Batman: Secrets #4 (Sam Kieth, DC)
I'm kind of up and down on how much I like the story here - the second issue really clicked for me but since then it's only been fitfully interesting. But Kieth is doing his best art in years on this book, helped immensely by Alex Sinclair's vibrant colors. He makes Terry Ammons beautiful and vulnerable in this issue, reminding me a little of the way he used to draw Julie in The Maxx. His visual storytelling has also been really inventive in this series, which makes up for the occasional simplistic symbolism. I'm supposed to be getting his new Oni series, My Inner Bimbo, although my local store hasn't gotten a copy yet, and I'm definitely looking forward to that one as well.
The Exterminators #6 (Simon Oliver/Tony Moore, DC/Vertigo)
I guess this is the start of a new arc, although all of the plot elements from previous issues keep developing, including the mutant cockroaches. I'm really more interested in the way that Oliver is finally developing Henry a little bit, and introducing a much more appealing and viable love interest in this issue to replace Henry's shrill, one-note girlfriend. I finally added this to my pull list, since every month I pick it up and wonder if I like it enough to keep reading, and after six issues, I must like it because I keep picking it up, so I guess I'm officially on board.
Manifest Eternity #1 (Scott Lobdell/Dustin Nguyen, DC/Wildstorm)
I'm glad DC sent me a copy of this and I didn't end up paying for it, because at least I didn't waste my money. I like the idea of a sweeping sci-fi epic about a war between a space-faring empire and a world of magic, but Lobdell's writing is stilted and cliche-filled, and Nguyen's art is muddy and abstract, completely wrong for this genre. He pencils, inks and colors himself, which allows him room to experiment, but the often indistinct figures do a poor job of telling the story, and the tendency to bathe each panel in a single color makes it sometimes hard to discern individual characters. Not that the writing does much to distinguish them anyway. I would have loved for this to be effective, since an ongoing sci-fi epic is something I'm definitely interested in reading, but it's completely uninspired and uninteresting.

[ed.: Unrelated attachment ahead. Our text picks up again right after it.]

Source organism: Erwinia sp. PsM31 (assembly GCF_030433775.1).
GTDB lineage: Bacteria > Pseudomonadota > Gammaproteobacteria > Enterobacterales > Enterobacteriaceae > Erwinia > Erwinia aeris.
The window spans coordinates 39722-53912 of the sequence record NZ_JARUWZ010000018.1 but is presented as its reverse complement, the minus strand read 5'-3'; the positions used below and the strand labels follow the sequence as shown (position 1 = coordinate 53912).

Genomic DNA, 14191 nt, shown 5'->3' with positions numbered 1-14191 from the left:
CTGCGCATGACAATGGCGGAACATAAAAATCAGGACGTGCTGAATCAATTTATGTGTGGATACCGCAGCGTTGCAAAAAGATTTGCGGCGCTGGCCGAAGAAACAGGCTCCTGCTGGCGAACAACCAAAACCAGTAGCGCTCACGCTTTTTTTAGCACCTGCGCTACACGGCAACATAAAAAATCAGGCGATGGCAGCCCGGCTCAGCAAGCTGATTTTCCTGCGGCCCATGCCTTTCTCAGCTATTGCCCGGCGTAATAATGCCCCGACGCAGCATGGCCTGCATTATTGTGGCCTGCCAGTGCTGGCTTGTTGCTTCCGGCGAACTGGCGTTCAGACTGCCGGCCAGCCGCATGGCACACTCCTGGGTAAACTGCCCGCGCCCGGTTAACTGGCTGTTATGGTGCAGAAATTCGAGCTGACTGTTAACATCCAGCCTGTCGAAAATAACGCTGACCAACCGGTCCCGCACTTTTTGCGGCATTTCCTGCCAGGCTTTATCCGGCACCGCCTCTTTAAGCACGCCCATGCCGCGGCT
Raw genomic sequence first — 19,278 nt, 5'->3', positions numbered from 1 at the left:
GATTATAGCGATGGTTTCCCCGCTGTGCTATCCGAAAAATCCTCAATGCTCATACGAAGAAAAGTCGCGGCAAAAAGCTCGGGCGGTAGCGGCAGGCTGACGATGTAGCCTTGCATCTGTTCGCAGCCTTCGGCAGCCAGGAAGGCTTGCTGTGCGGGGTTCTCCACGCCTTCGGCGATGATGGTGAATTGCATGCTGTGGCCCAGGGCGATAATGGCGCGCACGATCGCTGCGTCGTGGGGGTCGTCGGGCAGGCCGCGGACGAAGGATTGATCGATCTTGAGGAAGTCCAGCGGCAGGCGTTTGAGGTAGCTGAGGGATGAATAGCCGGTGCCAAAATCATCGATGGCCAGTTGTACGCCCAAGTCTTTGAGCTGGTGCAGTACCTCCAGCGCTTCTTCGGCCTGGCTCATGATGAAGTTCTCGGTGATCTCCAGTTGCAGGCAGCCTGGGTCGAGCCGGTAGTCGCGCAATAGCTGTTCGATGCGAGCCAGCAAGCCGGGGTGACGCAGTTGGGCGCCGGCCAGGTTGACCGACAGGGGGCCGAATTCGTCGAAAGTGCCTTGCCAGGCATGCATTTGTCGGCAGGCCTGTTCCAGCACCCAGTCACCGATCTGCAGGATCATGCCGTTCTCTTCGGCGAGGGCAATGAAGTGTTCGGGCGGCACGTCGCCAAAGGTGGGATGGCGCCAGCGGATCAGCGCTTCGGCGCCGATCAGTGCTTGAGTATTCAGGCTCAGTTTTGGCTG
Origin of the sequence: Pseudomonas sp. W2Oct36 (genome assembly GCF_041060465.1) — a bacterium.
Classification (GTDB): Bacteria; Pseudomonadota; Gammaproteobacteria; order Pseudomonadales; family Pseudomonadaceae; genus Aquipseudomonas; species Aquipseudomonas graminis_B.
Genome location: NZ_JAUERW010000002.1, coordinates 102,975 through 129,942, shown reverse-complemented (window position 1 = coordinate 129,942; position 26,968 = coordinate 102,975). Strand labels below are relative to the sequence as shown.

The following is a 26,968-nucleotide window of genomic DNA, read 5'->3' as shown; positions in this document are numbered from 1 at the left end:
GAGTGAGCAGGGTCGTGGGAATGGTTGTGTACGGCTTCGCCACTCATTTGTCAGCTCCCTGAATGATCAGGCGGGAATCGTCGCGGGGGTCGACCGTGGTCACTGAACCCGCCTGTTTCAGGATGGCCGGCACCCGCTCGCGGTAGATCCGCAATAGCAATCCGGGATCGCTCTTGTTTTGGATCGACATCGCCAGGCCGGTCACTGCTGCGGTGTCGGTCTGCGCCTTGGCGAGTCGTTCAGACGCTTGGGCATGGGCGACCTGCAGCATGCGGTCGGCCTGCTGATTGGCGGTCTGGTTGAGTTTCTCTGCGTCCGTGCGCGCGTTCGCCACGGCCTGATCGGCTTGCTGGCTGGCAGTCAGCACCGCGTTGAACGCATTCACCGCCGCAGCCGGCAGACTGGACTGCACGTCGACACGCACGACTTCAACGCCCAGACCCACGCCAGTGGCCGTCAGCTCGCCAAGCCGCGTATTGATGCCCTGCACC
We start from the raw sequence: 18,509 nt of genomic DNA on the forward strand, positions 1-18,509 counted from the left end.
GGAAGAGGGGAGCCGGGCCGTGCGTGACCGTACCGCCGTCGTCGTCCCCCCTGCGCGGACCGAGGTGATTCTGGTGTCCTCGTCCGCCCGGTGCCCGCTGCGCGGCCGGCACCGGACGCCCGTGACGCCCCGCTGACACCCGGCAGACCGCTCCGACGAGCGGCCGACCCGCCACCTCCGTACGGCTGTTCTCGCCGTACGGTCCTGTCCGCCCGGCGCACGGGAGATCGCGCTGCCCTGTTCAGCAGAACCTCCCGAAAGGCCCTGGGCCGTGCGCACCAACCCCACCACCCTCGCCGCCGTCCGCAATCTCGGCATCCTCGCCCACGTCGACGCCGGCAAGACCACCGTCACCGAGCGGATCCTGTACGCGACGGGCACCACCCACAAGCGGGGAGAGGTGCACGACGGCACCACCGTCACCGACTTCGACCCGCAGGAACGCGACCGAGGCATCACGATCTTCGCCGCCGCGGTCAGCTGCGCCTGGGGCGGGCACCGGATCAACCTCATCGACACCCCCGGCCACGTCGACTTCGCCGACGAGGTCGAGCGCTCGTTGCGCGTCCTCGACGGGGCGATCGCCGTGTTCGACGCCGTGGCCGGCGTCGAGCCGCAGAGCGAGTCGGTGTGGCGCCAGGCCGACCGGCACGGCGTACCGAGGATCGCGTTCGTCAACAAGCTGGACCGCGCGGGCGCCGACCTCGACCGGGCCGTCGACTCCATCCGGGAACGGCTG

Noble Causes #20 (Jay Faerber/Jon Bosco, Image)
Rusty discovers that Rae is a robot and beats her senseless in a sequence that disturbingly echoes domestic violence. I don't know if that's what Faerber was going for, but he makes Rusty look like an unhinged maniac who was just looking for an excuse to beat his girlfriend. Lots of other subplots hum along in the background, including the development of Slate Blackthorne as a conflicted would-be hero, which is an interesting wrinkle. I'm curious to see where the whole Rae storyline is going, since it has the potential to be emotionally devastating for Rusty.
Wonder Woman #1 (Allan Heinberg/Terry Dodson, DC)
This is one I probably wouldn't have picked up if I hadn't gotten a promo copy, since I like Heinberg's work on Young Avengers but have never really cared about Wonder Woman. This is an okay superhero book, with nice art from Dodson (as always, of course, heavy on the cheesecake). It plays off a lot of established Wonder Woman supporting characters that I don't care about, and, unlike Young Avengers, doesn't do much to pull me into the unfamiliar world. The cliffhanger at the end is mildly intriguing, and if I liked Wonder Woman I'd probably stick around. As it is, I don't think I will.
Y the Last Man #46 (Brian K. Vaughan/Pia Guerra & Goran Sudzuka, DC/Vertigo)
We are slowly getting some answers about the plague, as this issue Vaughan teases the idea that it was caused by a specific person. A satisfying conclusion to the strongest arc in a while, with another enticing cliffhanger ending. It's disappointing that Guerra has been unable to complete two arcs in a row now, but at least Sudzuka follows her style closely enough that his pages don't look too out of place.